Help your grand kids avoid student debt. It's about more than money --- they need a plan.
By JULIA ANDERSON
The numbers are shocking.
The average cost of attending a four-year public university in the U.S. -- tuition, fees, room and board -- in the 2018-19 school year was $21,370. At out-of-state universities the cost jumps to $37,430. (That's about $85,500-$149,000 over four years.)
These estimates don’t include expenses such as school supplies, textbooks and transportation, says US News & World Report in a recent article.
The costs are intimidating for students, their parents and grandparents. Tuition costs alone at public institutions have soared 213 percent in the past 30 years.
Then comes the second problem – student debt. Borrowing to pay for education beyond high school has ensnared 44 million people who now owe a combined $1.52 trillion in student debt. Average debt owed per student is $38,400.
According to Forbes magazine, it is taking 18 years on average to pay off these loans. Kids will be in their 40s before becoming (student) debt free. This is a huge problem not just for the borrowers, but for the U.S. economy because debt keeps young people from buying cars, buying houses, moving out or having children.
What can grandparents do to keep their children and grandchildren from falling into the student debt trap?
Plenty, says Jennifer Satalino, director of The College Place, who appeared on Smart Money, my public television show, recently. Her organization helps people pursue undergraduate education through counseling, financial aid and scholarships.
“It comes down to talking about all this early on,” Satalino said. “Families need to lay out a plan that includes saving for school, a budgeting strategy that makes sense and being smart about getting those college credits. It may mean living at home and working part-time,” she said. “Students don’t have to rush.”
She said, it also means understanding student debt – types of loans, avoiding bad loans and bad interest rates, understanding who services them, repayment options and costs over time.
How to avoid student debt:
Better yet, avoiding student debt in the first place. It can be done. Here’s how parents and grandparents can help:
Set up a college savings plan, early. Some families start tax-deferred 529 savings plans before their kids are even born. Grandparents also can set up 529s.
If your student decides to take on a student debt loan, here are the basics:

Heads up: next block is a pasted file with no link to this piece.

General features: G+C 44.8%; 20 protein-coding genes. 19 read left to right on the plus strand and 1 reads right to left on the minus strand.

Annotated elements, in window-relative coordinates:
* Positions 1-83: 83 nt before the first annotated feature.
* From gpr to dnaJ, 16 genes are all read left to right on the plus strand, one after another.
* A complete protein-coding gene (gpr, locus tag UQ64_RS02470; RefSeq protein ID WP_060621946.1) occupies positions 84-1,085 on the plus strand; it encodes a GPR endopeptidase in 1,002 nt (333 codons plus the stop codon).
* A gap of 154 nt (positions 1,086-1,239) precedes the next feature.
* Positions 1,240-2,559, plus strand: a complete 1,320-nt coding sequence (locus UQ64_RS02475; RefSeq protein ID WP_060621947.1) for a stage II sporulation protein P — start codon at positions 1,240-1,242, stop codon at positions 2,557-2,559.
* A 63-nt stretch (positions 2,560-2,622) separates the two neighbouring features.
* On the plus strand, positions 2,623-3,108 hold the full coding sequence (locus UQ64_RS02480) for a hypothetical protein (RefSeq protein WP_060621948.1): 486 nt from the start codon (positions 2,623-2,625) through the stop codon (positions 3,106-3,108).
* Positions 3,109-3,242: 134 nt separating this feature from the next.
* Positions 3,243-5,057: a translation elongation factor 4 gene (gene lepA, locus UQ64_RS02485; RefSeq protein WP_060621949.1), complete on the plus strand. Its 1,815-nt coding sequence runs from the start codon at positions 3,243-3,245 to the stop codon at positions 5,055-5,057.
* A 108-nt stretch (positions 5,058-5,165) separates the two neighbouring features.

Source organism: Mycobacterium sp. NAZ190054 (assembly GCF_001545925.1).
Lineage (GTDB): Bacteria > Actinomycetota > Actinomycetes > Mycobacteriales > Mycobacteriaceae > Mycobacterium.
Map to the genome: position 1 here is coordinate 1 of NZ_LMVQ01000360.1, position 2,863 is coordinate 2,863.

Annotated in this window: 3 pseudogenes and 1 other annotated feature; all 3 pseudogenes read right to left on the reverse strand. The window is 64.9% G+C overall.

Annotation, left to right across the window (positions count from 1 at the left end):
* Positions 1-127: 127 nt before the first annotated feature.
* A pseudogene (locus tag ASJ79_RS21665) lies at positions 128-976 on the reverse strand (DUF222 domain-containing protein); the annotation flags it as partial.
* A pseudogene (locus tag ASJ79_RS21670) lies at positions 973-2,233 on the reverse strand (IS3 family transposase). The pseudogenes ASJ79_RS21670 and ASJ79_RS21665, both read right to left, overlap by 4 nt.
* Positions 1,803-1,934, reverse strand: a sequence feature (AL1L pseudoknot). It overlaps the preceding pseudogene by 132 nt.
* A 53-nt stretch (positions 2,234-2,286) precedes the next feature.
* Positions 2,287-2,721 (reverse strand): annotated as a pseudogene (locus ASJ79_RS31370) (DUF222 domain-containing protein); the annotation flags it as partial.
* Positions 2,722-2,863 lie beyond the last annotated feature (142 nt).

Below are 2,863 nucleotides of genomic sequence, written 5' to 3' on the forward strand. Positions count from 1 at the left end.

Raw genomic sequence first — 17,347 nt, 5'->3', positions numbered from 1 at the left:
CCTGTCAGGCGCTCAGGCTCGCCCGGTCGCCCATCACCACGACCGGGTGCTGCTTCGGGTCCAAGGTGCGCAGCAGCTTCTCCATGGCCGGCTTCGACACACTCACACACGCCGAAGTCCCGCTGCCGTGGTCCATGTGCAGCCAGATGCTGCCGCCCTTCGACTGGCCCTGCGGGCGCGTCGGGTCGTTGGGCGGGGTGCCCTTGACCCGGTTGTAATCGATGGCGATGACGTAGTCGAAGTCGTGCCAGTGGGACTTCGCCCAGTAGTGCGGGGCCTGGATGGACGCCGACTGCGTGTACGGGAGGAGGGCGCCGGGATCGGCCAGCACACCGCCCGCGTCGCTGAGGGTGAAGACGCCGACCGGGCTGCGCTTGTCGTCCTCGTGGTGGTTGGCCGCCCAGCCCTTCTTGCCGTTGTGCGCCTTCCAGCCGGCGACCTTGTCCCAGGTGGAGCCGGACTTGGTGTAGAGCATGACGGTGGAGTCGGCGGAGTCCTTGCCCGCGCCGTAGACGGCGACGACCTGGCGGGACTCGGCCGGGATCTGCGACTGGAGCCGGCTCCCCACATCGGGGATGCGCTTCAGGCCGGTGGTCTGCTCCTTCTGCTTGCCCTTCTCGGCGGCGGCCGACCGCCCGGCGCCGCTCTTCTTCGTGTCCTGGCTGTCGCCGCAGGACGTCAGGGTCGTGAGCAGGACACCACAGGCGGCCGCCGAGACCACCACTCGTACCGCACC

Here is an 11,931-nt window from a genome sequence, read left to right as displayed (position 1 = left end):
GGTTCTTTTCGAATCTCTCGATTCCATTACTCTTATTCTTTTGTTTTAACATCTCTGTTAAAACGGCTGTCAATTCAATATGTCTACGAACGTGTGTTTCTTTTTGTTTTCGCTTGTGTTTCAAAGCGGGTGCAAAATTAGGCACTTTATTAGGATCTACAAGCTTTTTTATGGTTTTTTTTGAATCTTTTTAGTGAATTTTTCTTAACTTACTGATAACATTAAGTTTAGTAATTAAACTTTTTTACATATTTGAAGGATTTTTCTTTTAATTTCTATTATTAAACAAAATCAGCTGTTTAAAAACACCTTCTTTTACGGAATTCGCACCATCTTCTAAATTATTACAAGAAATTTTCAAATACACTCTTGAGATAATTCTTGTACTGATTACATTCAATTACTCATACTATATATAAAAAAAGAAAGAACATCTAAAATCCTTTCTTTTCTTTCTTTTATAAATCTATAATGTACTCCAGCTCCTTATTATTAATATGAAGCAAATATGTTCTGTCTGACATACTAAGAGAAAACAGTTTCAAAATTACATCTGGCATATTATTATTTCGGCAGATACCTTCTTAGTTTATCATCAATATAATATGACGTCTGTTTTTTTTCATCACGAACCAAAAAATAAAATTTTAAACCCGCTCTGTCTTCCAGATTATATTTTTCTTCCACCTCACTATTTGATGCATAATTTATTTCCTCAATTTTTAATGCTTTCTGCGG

Research starting salaries in the field they plan to pursue. Will their starting income support debt repayment?
Ask what can they afford to repay?
Understand the terms of the loan.
Make payments on time.
Keep in touch with your loan servicers who can provide options to keep your loan in good standing.
Most-regretted college majors: SOURCE: CNBC.com, ZipRecruiter survey
Major Leading reason for regret
English & foreign languages Impractical, limited job opportunities
Biological and physical sciences Advanced degrees or licenses often required
Education Low pay and job satisfaction, limited opportunities
Social sciences & law Too general, impractical, hard to find a job
Communications Too general
Least regretted college majors
Computer science & mathematics Can be stressful
Business Too general
Engineering Best jobs require advanced degrees
Health administration & assisting Lower job satisfaction
Health sciences & technology Lower job satisfaction
Bottom Line: Grandparents can help their grandchildren avoid student debt, layout a strategy for getting a college education and landing a good job.
How? By advising them to take it slowly, by keeping expenses at a minimum and staying the course. This requires starting the conversation, early. Like now!!
5 Ways to Avoid Student Loans, click here
5 Ways to Avoid Drowning in Student Loan Debt, click here.
The College Place – Oregon, click here.
Oregon Promise, click here
The 5 college majors American students most regret picking, click here
Student Debt Relief, click here
Federal Student Aid, click here
How to Pay Off Students Loans, click here
4 Best Ways to Pay Off Student Loans, click here
I meet women all the time who face job and money transitions and who want to do them right. It’s about building confidence and taking charge of the future. This is your money. No one cares more than you do!
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